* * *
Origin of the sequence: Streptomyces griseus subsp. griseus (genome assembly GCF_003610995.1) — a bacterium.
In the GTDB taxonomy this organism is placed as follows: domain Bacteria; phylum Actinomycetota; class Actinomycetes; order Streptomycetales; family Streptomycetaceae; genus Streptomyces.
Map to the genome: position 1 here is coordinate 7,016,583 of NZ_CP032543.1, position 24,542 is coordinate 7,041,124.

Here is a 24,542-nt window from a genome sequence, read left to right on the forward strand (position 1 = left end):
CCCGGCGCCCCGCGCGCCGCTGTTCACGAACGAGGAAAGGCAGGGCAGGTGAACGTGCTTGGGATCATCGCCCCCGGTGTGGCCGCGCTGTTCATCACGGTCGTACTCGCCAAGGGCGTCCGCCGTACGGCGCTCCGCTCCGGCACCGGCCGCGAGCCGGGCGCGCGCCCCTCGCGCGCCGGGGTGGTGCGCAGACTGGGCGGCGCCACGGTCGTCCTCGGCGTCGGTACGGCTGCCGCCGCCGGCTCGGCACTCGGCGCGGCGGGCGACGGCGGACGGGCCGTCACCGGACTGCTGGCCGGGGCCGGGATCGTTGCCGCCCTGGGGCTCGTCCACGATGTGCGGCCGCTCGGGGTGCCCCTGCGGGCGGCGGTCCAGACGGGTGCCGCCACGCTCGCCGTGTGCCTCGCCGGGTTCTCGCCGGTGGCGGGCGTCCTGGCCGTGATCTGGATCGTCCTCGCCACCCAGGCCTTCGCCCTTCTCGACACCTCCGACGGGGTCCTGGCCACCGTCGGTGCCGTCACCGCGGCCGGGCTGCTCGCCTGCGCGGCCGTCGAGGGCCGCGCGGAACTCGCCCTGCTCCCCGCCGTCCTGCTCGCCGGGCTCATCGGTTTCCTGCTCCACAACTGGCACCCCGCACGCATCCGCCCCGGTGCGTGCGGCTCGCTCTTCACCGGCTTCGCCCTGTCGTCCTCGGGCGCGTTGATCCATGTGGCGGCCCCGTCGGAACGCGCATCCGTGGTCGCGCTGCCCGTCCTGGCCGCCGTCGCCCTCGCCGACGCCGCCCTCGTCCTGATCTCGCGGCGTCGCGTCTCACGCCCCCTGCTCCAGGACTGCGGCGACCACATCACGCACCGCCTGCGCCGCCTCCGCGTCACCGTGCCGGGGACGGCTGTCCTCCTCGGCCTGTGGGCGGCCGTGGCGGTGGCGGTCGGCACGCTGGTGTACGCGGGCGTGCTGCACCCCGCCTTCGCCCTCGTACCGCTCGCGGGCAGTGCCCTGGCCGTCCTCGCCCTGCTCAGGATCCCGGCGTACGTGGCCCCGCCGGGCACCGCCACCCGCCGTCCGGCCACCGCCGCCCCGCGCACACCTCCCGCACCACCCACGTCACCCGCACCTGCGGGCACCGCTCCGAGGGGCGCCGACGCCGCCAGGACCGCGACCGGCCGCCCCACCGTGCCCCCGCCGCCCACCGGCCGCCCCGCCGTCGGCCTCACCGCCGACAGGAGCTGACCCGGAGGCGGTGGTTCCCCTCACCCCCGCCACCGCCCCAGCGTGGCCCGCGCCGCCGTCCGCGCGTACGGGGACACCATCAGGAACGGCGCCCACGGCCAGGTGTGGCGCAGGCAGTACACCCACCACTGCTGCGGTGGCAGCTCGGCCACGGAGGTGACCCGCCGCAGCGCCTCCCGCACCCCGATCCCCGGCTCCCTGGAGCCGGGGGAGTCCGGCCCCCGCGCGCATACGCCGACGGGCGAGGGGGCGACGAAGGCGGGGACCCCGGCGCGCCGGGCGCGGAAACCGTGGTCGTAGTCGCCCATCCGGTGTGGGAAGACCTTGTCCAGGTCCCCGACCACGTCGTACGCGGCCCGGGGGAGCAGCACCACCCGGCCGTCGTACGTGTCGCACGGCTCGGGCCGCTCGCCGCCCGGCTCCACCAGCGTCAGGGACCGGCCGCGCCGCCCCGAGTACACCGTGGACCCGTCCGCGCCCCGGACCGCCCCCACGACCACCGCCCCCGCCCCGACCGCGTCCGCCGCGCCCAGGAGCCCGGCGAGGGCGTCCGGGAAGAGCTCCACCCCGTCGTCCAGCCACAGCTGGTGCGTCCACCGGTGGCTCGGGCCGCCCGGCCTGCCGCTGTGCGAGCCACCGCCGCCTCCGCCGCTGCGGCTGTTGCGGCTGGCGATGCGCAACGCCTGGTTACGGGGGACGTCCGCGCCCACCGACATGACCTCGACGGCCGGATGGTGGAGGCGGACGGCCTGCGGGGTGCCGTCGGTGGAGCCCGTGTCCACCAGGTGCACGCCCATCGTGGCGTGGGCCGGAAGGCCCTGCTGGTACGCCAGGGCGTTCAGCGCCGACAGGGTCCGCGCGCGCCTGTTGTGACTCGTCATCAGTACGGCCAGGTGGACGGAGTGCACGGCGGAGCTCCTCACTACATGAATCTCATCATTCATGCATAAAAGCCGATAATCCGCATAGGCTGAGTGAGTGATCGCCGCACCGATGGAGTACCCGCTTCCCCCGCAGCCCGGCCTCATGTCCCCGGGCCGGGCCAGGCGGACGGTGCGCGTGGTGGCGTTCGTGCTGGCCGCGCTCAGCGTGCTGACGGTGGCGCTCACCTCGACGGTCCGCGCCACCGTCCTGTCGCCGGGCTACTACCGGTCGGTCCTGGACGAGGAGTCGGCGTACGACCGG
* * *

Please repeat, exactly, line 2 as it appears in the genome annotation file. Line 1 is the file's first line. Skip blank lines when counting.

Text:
In the GTDB taxonomy this organism is placed as follows: domain Bacteria; phylum Actinomycetota; class Actinomycetes; order Streptomycetales; family Streptomycetaceae; genus Streptomyces.